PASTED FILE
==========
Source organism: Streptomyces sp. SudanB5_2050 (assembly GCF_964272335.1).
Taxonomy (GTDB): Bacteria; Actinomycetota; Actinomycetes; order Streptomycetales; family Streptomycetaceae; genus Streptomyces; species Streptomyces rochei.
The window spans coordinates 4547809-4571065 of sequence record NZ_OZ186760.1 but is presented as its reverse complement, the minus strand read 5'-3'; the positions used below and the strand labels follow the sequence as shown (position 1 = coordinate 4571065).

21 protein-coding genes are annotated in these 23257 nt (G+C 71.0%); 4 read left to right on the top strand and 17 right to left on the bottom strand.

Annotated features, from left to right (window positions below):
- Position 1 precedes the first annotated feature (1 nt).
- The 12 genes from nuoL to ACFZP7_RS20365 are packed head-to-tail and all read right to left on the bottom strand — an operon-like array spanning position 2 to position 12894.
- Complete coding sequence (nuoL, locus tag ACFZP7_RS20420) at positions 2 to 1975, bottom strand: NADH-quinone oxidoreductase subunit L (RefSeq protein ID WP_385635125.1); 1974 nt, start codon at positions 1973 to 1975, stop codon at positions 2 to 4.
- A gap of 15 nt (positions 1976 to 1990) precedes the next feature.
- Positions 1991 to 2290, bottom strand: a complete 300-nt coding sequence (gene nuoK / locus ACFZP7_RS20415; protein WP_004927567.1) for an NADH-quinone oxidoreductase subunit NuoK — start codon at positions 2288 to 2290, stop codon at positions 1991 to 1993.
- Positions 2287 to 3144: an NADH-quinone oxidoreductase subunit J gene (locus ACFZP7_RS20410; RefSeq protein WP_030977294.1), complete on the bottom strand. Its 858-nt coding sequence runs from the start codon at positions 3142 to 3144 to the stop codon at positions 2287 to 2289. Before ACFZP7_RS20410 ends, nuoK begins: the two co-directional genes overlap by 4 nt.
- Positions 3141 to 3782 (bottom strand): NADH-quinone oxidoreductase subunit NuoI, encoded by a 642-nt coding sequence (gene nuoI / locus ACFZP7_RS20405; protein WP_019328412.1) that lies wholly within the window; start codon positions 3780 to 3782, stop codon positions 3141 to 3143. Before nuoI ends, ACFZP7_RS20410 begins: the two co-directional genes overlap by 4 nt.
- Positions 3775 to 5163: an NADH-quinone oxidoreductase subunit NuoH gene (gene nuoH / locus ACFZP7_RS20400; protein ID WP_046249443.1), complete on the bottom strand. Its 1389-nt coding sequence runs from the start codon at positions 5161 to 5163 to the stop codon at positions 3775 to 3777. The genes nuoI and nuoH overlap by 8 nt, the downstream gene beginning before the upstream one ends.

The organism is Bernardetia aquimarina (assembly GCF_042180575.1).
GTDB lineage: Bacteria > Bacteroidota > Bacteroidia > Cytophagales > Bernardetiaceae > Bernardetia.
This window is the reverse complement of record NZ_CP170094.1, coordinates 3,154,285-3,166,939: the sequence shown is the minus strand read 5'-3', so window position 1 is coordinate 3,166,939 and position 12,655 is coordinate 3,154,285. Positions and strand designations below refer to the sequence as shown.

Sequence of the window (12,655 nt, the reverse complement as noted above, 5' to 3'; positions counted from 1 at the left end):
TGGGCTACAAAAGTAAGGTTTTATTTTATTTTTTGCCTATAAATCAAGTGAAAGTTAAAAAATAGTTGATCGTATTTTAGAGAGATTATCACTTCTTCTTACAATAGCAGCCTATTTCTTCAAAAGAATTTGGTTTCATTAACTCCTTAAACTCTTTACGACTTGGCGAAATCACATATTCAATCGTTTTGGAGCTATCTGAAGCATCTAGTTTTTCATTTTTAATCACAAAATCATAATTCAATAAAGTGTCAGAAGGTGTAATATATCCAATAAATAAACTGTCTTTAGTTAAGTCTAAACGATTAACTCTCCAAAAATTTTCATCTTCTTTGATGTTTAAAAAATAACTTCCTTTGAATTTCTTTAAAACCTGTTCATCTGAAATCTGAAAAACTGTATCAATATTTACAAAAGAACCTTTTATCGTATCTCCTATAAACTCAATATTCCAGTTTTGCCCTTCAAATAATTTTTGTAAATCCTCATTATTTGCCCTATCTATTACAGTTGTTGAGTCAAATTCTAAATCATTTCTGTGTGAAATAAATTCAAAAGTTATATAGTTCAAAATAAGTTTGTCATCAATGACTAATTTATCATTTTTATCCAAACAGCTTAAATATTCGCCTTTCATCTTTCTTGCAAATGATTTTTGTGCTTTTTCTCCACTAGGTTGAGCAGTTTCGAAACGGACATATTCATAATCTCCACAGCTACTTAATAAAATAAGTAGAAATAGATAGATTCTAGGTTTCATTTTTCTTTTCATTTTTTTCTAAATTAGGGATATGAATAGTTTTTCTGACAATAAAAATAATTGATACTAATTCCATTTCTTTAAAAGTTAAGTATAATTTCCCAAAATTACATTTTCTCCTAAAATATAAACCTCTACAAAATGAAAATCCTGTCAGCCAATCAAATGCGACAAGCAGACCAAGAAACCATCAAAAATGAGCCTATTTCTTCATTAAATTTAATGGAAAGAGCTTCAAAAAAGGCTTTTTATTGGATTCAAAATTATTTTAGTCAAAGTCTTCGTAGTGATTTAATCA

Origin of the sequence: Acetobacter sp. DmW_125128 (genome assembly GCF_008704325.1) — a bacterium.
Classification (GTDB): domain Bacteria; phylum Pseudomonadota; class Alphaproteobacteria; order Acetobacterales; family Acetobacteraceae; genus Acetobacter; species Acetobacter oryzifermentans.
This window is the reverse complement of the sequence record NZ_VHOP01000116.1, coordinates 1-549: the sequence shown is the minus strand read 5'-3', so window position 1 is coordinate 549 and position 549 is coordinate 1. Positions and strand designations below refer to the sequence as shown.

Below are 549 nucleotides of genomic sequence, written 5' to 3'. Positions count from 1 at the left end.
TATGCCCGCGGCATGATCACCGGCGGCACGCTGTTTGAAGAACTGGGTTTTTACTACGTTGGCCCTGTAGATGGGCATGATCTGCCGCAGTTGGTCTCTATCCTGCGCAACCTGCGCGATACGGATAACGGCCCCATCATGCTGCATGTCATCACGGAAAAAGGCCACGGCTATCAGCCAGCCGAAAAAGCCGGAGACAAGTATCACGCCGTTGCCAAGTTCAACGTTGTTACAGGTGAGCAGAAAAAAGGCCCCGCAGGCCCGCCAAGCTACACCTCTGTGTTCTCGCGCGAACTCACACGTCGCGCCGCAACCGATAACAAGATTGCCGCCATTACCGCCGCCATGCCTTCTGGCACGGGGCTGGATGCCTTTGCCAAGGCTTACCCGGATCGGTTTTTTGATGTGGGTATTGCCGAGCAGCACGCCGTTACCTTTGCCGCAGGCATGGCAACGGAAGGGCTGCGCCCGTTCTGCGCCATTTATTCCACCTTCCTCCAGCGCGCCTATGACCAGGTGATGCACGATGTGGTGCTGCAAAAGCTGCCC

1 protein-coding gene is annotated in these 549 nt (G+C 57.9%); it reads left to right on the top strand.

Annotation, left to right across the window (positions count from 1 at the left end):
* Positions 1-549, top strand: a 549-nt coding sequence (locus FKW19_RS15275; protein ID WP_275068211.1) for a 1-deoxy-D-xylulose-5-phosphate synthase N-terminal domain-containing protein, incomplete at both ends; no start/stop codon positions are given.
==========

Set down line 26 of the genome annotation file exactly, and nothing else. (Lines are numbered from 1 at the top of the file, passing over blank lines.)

* Positions 1-549, top strand: a 549-nt coding sequence (locus FKW19_RS15275; protein ID WP_275068211.1) for a 1-deoxy-D-xylulose-5-phosphate synthase N-terminal domain-containing protein, incomplete at both ends; no start/stop codon positions are given.